As the pandemic slowly winds down, we face numerous challenges in maintaining our property, often with reduced or even zero income to pay the bills. The pandemic is winding down, but many of our members are still suffering. Some of us anticipate eventually receiving some government-funded relief after jumping through many hoops, including working with renters to submit forms, and the prospect of receiving reduced rents and never being able to recoup our losses. Some owners have chosen to occupy their rentals themselves or do renovations for later rental rather than reduce their asking rents.
The effects of the past year’s COVID-19 crisis are worldwide, but local rental housing, our focus, has suffered, and we must get our experiences into the consciousness of both fellow citizens and government agencies.
Beware the Section 8 Lawsuit Trap!
There is an entrapment scheme circulating targeting small property owners that can be a very expensive lesson in property management. As I mentioned in the introduction to our most recent legal panel, a Section 8 recipient and her rapacious attorney have teamed up to catch property owners who don’t respond correctly to questions about whether they accept Section 8 applicants. The short answer is JUST SAY YES: “We will certainly accept the application, and will consider the Section 8 subsidy as part of the applicant’s income.”
Based on recent legislation, it is illegal to discriminate against applicants based on their source of income.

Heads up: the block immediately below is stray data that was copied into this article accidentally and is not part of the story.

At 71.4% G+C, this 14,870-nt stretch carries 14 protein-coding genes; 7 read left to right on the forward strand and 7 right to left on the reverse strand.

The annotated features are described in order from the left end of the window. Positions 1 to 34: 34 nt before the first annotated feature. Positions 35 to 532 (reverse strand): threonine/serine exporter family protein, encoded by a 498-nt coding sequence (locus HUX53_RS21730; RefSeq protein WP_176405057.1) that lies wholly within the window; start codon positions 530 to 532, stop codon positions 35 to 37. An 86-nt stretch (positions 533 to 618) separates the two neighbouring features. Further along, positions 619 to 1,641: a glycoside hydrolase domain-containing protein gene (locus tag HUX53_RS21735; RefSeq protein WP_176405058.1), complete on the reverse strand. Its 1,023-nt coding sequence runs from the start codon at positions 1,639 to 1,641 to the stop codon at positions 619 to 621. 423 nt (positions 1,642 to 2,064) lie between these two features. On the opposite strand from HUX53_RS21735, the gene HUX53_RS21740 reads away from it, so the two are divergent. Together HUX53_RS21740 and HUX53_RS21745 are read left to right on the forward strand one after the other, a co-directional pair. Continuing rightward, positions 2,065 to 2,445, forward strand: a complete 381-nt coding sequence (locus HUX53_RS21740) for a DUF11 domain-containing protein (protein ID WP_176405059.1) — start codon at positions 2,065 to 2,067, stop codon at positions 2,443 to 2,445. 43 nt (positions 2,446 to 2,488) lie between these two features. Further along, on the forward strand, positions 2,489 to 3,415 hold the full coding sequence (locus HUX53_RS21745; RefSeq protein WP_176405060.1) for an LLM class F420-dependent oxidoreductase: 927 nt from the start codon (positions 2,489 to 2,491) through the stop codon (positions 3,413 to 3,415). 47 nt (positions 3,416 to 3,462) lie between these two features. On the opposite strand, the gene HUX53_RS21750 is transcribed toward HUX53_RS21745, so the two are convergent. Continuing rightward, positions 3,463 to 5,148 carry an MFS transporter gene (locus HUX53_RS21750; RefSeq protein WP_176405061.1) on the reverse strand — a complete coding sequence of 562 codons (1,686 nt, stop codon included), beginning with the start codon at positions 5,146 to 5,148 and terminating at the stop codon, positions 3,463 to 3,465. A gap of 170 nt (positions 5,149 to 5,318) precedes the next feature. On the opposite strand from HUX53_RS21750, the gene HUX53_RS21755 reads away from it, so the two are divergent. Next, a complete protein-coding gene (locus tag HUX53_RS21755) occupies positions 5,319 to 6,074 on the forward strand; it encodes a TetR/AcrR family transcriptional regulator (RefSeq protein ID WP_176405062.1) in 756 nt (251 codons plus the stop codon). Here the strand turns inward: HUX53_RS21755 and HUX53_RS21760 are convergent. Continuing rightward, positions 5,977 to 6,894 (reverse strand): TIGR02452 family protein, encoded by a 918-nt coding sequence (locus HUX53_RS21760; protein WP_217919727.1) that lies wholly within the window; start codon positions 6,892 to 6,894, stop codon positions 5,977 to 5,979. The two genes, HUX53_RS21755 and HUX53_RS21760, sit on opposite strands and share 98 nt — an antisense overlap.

AB 854 Pulled for This Year
We have good news from Sacramento. AB 854, which sought to limit the Ellis Act that permits owners to go out of the rental business, has been pulled from consideration for this legislative session. This bill purports to stop renters from displacement by speculators who buy rental buildings and clear the building to sell it.
It is our right to go out of business. Owners who use the Ellis Act are not all speculators. My neighbor bought a four-unit building to occupy with his family and three renters. One of the renters was doing an unauthorized sublet and menaced the new owner. Finally, my neighbor reluctantly used the Ellis Act and was forced to displace the other two renters as well.
Stuff happens, and we should be allowed this right that every other business enjoys.
Reprinted with permission of the Small Property Owners of San Francisco Institute (SPOSFI) News. For more information on becoming a member of SPOSFI or to send a tax-deductible donation, please visit their website at www.smallprop.org or call (415) 647-2419.